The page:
We’re sad to hear of the death yesterday of Frances Foster, publisher of Frances Foster Books at FSG. At the link, please read Leonard S. Marcus’s interview with her from the September/October 2003 issue.
Last night I dreamed that Arthur A. Levine Books (of Harry Potter fame) was publishing a young readers’ edition of The Sensuous Woman, a sex manual published in ’69 (heh) by a “liberated woman” known only as “J” who taught women how to please their man and–and this was revolutionary–themselves. My dream makes sense in […]
On the dust jacket for Jean Craighead George and Wendell Minor’s Galápagos George, forthcoming from HarperCollins, I see the following statement: “This book meets the Common Core State Standards for English Language Arts/Science and Technical Subjects.” You big fat liars: Galápagos George, whose virtues are indeed many, does NOT meet the CCSS Standards, because the CCSS […]
“Penguin will resume doing business with OverDrive as of this morning,” Penguin spokesperson Erica Glass told LJ on September 25. According to a blog post by Karen Estrovich, collection development manager for OverDrive, 17,000 Penguin ebooks are already “live and available for purchase in OverDrive Marketplace.” Although Estrovich refers to the transaction as a purchase, the books are being offered for a one year term on a one copy/one user lending model.
So I see the Man Booker Prize is opening itself up to Americans. I wonder why; my cynical side believes it has less to do with enhancing “its prestige and reputation through expansion” and more to do with trying to grab a piece of American publishing money (such as it is) through what has euphemistically […]
Lee and Low’s blog is asking a good question: “Why hasn’t the number of multicultural books increased in eighteen years?” They have assembled a good variety of responses, and I have two more, one only semi-facetious and one perhaps semi-impolitic: Semi-facetious response: While the blog states the disparity between the non-white population in this country […]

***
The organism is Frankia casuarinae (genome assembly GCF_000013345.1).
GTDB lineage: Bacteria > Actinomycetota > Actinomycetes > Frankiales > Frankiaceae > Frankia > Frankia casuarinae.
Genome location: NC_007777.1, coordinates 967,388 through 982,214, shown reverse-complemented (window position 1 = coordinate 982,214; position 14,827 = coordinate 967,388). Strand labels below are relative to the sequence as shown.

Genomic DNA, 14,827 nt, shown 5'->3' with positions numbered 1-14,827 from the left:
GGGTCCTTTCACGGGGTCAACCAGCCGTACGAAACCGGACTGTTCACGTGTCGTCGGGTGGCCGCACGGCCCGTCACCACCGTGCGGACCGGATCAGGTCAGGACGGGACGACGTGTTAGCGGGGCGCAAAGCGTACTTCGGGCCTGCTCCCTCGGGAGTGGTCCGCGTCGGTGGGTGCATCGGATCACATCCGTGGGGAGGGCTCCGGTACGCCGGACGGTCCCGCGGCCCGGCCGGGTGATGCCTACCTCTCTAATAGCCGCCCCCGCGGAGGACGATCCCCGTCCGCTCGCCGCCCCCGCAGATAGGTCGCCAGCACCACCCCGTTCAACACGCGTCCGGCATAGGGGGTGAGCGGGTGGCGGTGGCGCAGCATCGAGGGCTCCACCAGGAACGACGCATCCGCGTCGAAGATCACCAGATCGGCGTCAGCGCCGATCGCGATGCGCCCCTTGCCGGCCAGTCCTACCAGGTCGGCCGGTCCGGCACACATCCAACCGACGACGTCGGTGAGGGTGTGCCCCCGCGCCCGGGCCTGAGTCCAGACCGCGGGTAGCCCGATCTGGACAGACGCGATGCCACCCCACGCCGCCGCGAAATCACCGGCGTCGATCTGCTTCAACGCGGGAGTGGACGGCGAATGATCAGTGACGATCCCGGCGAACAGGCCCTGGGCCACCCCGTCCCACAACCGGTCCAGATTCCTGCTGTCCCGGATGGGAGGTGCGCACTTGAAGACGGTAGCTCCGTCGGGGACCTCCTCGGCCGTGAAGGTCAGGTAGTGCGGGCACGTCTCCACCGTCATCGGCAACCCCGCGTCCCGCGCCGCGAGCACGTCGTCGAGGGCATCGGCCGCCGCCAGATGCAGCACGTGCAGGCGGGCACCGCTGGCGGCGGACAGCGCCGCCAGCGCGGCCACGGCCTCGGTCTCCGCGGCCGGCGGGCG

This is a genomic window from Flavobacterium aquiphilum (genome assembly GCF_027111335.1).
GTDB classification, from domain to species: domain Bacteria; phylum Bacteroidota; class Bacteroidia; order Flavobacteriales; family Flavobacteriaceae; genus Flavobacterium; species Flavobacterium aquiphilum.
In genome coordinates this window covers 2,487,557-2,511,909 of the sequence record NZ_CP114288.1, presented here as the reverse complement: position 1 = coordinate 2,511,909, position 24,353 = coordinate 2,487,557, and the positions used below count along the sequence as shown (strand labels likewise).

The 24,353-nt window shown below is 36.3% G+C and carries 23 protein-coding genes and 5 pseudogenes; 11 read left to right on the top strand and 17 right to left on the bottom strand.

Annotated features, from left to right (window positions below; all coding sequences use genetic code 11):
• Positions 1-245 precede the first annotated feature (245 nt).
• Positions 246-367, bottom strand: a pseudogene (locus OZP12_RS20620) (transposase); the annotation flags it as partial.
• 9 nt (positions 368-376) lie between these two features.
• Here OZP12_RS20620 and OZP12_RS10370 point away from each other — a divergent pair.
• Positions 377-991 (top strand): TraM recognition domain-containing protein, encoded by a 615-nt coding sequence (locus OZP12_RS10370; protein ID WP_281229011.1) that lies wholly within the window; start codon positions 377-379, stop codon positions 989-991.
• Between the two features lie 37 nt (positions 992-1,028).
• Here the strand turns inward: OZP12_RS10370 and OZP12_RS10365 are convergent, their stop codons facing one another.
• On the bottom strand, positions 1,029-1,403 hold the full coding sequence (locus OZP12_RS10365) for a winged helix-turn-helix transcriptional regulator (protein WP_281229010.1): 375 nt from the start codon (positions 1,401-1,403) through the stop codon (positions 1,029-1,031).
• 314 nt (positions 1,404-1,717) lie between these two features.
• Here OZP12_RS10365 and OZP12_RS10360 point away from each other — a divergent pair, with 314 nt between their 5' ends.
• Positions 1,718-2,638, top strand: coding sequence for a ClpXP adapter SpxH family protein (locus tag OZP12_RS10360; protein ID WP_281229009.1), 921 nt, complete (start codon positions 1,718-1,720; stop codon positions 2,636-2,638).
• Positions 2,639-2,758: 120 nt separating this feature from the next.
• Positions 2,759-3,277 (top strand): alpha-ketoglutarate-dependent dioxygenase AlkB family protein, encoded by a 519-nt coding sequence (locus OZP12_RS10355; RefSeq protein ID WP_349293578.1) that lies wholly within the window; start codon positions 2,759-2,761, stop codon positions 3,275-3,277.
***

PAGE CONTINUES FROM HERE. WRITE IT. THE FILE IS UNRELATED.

Ha ha, not really. I hope everybody is getting some use out of our latest newsletter, Nonfiction Notes from the Horn Book. I’ve been thinking about NF a lot since ALA, where I spent two solid days talking to publishers about what they were planning for the coming year(s). Along with inflicting upon the world […]
Scholastic has announced it will release Spirit Animals, a new multi-platform, multi-author fantasy adventure series for readers ages 8–12, in September. The story arc of the seven-book series and online game will be established by New York Times bestselling author Brandon Mull, with a second title launching next year from bestselling author Maggie Stiefvater.
In shopping around for a meaningful new way for students to publish their discoveries around Hamlet quotes and themes, I came upon Zeen. A free, new platform, still in beta, Zeen allows users to curate text, video, images, and links into beautiful digital magazines, using a lovely variety of themes, fonts, colors Developed by YouTube […]
Because these are the details we obsess over. The authors who write them and the readers who read them. They connect us with our stories and connect our stories with each other. And with these connections comes a whole new world of discovery. Valla Vakili’s talk at the Tools of Change Conference. 2/14/12 In his […]